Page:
Hakim Ajmal Khan

From Wikipedia, the free encyclopedia
  (Redirected from Hakeem Ajmal Khan)
Jump to: navigation, search
Hakeem Ajmal Khan
Hakim Ajmal Khan
Born (1868-02-11)11 February 1868[1][2]
Died 29 December 1927
Nationality Indian
Occupation physician, politician

Hakim Ajmal Khan was one of the founders of the Jamia Millia Islamia University, becoming its first chancellor in 1920 and remaining in office until his death in 1927.[3]


Born in 1868 (17 Shawwal 1284), Khan descended from a distinguished line of physicians who had come to India during the reign of Mughal Emperor Babar. His family were all Unani doctors who had practised this ancient form of medicine since their arrival in the country. They were then known as the Rais of Delhi. His grandfather, Hakim Sharif Khan, was physician to Mughal Emperor, Shah Alam and built the Sharif Manzil, a hospital-cum-college teaching Unani medicine.[4][5]

Khan learnt the Quran by heart and as a child studied traditional Islamic knowledge including Arabic and Persian, before turning his energy to the study of medicine under the guidance of his senior relatives, all of whom were well-known physicians. To promote the practice of Tibb-i-unani or Unani medicine, his grandfather had set up the Sharif Manzil hospital-cum-college known throughout the subcontinent as one of the best philanthropic Unani hospitals where treatment for poor patients was free.[6] He completed his Unani studies under Hakeem Abdul Jameel of Siddiqui Dawakhana, Delhi.[6]

On qualifying in 1892, Khan became chief physician to the Nawab of Rampur. Hailed as "Massiha-e-Hind" (Healer of India) and "a king without a crown", Khan, like his father, was reputed to effect miraculous cures and to have possessed a "magical" medicine chest, the secrets of which were known to him alone.[6] Such was his medical acumen that it is said that he could diagnose any illness by just looking at a person's face. Hakim Ajmal Khan charged Rs. 1000 per day for an out-of-town visit but if the patient came to Delhi, he was treated free, regardless of his position in society.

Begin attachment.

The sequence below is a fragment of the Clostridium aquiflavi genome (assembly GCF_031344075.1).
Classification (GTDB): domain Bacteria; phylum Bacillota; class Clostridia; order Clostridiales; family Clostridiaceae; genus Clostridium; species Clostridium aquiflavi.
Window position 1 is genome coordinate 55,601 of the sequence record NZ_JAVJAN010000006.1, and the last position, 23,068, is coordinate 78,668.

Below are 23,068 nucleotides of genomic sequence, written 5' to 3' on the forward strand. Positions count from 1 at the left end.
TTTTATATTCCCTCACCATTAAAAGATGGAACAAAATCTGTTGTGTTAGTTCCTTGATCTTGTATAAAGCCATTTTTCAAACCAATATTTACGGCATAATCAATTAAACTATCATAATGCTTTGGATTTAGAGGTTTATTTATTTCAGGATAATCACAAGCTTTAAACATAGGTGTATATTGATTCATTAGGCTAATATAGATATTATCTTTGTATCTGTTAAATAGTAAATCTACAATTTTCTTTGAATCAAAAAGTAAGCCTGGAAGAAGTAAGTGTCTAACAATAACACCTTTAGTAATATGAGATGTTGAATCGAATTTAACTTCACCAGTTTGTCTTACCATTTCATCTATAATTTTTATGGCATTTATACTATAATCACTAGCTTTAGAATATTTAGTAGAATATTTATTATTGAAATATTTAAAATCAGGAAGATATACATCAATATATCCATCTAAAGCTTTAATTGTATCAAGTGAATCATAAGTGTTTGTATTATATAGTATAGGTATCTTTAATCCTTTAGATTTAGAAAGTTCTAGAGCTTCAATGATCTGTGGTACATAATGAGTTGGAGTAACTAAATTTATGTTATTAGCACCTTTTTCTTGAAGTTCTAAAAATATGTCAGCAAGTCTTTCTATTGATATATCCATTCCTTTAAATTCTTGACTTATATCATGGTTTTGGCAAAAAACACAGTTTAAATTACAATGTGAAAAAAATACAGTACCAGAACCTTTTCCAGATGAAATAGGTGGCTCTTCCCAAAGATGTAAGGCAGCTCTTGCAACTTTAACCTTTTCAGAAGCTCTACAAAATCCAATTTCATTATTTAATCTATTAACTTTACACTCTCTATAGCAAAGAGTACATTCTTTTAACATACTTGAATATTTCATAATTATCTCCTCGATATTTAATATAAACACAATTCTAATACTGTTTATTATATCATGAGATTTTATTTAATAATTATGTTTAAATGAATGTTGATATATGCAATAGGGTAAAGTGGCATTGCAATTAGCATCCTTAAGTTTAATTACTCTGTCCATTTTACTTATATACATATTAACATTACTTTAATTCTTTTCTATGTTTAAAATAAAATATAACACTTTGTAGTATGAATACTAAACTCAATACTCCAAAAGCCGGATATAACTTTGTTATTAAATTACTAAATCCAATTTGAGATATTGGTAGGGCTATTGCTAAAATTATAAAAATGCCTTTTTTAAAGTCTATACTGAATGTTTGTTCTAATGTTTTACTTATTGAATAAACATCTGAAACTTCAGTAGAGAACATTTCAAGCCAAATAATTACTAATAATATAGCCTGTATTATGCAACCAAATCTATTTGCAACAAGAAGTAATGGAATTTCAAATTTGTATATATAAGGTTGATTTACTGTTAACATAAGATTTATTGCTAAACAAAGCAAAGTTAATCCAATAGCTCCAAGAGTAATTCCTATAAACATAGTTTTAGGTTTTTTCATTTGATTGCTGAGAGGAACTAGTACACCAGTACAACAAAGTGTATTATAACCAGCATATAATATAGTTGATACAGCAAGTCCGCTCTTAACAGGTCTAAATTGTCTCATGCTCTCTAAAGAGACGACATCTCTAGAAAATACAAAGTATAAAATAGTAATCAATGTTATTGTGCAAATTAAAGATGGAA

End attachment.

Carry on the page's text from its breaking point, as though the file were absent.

Khan proved to be the most outstanding and multifaceted personality of his era with matchless contributions to the causes of Indian independence, national integration and communal harmony.[6]

He took great interest in the expansion and development of the native system of Unani medicine and to that end built three important institutions, the Central College in Delhi, the Hindustani Dawakhana and the Ayurvedic and Unani Tibbia College, which expanded research and practice in the field and saved the Unani System of Medicine from extinction in India. His untiring efforts in this field infused a new force and life into an otherwise decaying Unani medical system under British rule.[7][8] Khan proposed the absorption of Western concepts within the Unani system, a view diametrically opposite to that adopted by physicians of the Lucknow school who wanted to maintain the system's purity.[9]

Khan also recognised the talents of chemist Dr. Salimuzzaman Siddiqui, whose subsequent research into important medicinal plants used in the field gave Unani medicine a new direction.[10][11][12]

As one of its founders, Khan was elected first chancellor of the Jamia Milia Islamia University on 22 November 1920, holding the position until his death in 1927. During this period he oversaw the University's move to Delhi from Aligarh and helped it to overcome various crises, including financial ones, when he carried out extensive fund raising and often bailed it out using his own money.[13][14]


Khan changed direction from medicine towards politics after he started writing for the Urdu weekly Akmal-ul-Akhbar launched by his family. Khan also headed the Muslim team who met the Viceroy of India in Shimla in 1906 and presented him with a memorandum written by the delegation. The following year, he was present at the Dhaka inauguration of the All India Muslim League on 30 December 1906. At a time when many Muslim leaders faced arrest, Khan approached Mahatma Gandhi for help, thereafter uniting with him and other Muslim leaders such as Maulana Azad, Maulana Mohammad Ali and Maulana Shaukat Ali in the well-known Khilafat movement. Khan was also the sole person elected to the Presidency of the Indian National Congress, the Muslim League and the All India Khilafat Committee.